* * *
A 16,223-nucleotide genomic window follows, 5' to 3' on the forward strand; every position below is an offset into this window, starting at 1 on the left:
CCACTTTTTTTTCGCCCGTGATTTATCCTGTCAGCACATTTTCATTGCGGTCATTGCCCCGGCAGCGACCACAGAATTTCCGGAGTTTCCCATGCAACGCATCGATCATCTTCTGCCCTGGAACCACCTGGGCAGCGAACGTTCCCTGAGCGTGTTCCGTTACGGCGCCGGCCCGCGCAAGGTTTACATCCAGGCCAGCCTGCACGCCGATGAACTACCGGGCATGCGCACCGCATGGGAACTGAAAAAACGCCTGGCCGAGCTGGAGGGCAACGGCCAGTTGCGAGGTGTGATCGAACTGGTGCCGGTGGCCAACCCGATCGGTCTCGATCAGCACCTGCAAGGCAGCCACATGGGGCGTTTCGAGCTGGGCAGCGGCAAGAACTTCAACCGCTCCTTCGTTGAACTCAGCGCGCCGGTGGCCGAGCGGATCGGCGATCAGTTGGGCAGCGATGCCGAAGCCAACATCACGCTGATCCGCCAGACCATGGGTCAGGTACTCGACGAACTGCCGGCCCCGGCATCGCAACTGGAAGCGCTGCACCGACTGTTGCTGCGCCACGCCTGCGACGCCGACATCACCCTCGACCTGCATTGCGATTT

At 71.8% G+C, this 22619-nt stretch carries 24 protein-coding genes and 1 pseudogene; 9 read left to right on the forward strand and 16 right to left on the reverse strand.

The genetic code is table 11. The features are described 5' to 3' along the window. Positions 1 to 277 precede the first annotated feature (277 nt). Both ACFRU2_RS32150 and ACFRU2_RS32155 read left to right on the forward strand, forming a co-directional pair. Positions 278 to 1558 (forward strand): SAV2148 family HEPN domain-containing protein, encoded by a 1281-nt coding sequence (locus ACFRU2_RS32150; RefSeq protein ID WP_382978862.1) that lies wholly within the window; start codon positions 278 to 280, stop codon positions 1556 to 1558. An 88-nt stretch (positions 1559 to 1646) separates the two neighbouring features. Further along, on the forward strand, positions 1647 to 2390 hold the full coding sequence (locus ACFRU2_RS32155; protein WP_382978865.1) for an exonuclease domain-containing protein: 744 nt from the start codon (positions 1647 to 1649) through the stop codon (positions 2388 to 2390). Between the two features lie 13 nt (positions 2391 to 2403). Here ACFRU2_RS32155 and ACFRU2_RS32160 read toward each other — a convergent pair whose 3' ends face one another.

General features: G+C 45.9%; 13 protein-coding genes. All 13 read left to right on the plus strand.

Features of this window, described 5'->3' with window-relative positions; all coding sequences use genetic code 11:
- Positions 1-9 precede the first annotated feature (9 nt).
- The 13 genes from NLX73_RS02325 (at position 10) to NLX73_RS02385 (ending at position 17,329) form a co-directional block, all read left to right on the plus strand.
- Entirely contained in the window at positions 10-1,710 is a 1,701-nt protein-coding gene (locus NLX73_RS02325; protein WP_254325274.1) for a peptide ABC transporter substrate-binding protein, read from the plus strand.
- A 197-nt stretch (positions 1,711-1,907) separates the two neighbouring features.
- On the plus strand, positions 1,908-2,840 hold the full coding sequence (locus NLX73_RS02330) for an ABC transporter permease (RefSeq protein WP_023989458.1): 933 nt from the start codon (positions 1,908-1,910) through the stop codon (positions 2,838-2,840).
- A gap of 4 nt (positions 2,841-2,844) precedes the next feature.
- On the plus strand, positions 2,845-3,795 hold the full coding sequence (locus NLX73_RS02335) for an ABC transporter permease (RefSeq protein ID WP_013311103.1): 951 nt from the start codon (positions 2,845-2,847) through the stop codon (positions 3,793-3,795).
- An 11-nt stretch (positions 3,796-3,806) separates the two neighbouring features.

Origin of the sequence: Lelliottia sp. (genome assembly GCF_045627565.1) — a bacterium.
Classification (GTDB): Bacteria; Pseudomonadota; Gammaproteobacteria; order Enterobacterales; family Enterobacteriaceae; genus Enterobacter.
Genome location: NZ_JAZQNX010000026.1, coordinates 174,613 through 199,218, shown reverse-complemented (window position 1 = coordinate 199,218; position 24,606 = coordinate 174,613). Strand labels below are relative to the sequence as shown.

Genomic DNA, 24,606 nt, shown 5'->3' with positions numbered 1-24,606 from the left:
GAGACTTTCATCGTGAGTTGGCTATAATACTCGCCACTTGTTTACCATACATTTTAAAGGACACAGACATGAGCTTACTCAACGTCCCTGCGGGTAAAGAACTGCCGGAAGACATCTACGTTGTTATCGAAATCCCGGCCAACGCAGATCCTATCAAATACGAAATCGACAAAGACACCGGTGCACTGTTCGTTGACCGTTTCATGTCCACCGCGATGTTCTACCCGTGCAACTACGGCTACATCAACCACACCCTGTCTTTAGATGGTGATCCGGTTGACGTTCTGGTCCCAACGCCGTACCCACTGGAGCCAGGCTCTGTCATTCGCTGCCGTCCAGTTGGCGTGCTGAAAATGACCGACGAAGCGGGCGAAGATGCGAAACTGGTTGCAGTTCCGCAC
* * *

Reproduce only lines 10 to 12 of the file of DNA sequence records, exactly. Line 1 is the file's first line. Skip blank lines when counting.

- A 197-nt stretch (positions 1,711-1,907) separates the two neighbouring features.
- On the plus strand, positions 1,908-2,840 hold the full coding sequence (locus NLX73_RS02330) for an ABC transporter permease (RefSeq protein WP_023989458.1): 933 nt from the start codon (positions 1,908-1,910) through the stop codon (positions 2,838-2,840).
- A gap of 4 nt (positions 2,841-2,844) precedes the next feature.